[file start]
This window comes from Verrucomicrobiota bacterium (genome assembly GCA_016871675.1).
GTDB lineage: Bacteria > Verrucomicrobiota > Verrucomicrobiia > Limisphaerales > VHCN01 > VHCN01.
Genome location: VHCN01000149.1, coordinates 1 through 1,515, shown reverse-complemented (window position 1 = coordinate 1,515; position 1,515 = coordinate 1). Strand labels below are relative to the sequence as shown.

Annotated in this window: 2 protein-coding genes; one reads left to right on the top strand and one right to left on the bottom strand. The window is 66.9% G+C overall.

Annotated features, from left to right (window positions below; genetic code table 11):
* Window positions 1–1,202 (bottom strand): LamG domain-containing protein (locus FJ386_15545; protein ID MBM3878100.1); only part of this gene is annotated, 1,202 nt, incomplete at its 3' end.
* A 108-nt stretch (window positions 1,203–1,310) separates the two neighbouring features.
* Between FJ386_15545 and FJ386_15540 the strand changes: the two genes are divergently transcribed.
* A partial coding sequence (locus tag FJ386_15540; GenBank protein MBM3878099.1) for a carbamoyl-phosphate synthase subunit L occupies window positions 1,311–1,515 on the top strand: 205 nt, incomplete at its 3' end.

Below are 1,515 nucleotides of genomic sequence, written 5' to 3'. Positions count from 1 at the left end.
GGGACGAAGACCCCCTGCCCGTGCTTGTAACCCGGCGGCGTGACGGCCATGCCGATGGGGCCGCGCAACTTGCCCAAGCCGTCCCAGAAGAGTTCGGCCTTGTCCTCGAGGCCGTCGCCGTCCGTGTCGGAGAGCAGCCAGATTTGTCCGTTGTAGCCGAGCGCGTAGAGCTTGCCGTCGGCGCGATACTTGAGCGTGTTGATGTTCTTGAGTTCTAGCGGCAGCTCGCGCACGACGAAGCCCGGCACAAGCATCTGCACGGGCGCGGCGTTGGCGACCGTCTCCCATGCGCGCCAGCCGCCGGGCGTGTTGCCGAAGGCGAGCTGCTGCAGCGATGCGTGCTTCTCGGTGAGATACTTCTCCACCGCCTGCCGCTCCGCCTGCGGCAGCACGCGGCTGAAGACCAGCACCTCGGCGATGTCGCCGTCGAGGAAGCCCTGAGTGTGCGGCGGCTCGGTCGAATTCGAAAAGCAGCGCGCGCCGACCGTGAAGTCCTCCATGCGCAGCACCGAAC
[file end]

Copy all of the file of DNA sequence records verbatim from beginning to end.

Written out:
This window comes from Verrucomicrobiota bacterium (genome assembly GCA_016871675.1).
GTDB lineage: Bacteria > Verrucomicrobiota > Verrucomicrobiia > Limisphaerales > VHCN01 > VHCN01.
Genome location: VHCN01000149.1, coordinates 1 through 1,515, shown reverse-complemented (window position 1 = coordinate 1,515; position 1,515 = coordinate 1). Strand labels below are relative to the sequence as shown.

Annotated in this window: 2 protein-coding genes; one reads left to right on the top strand and one right to left on the bottom strand. The window is 66.9% G+C overall.

Annotated features, from left to right (window positions below; genetic code table 11):
* Window positions 1–1,202 (bottom strand): LamG domain-containing protein (locus FJ386_15545; protein ID MBM3878100.1); only part of this gene is annotated, 1,202 nt, incomplete at its 3' end.
* A 108-nt stretch (window positions 1,203–1,310) separates the two neighbouring features.
* Between FJ386_15545 and FJ386_15540 the strand changes: the two genes are divergently transcribed.
* A partial coding sequence (locus tag FJ386_15540; GenBank protein MBM3878099.1) for a carbamoyl-phosphate synthase subunit L occupies window positions 1,311–1,515 on the top strand: 205 nt, incomplete at its 3' end.

Below are 1,515 nucleotides of genomic sequence, written 5' to 3'. Positions count from 1 at the left end.
GGGACGAAGACCCCCTGCCCGTGCTTGTAACCCGGCGGCGTGACGGCCATGCCGATGGGGCCGCGCAACTTGCCCAAGCCGTCCCAGAAGAGTTCGGCCTTGTCCTCGAGGCCGTCGCCGTCCGTGTCGGAGAGCAGCCAGATTTGTCCGTTGTAGCCGAGCGCGTAGAGCTTGCCGTCGGCGCGATACTTGAGCGTGTTGATGTTCTTGAGTTCTAGCGGCAGCTCGCGCACGACGAAGCCCGGCACAAGCATCTGCACGGGCGCGGCGTTGGCGACCGTCTCCCATGCGCGCCAGCCGCCGGGCGTGTTGCCGAAGGCGAGCTGCTGCAGCGATGCGTGCTTCTCGGTGAGATACTTCTCCACCGCCTGCCGCTCCGCCTGCGGCAGCACGCGGCTGAAGACCAGCACCTCGGCGATGTCGCCGTCGAGGAAGCCCTGAGTGTGCGGCGGCTCGGTCGAATTCGAAAAGCAGCGCGCGCCGACCGTGAAGTCCTCCATGCGCAGCACCGAAC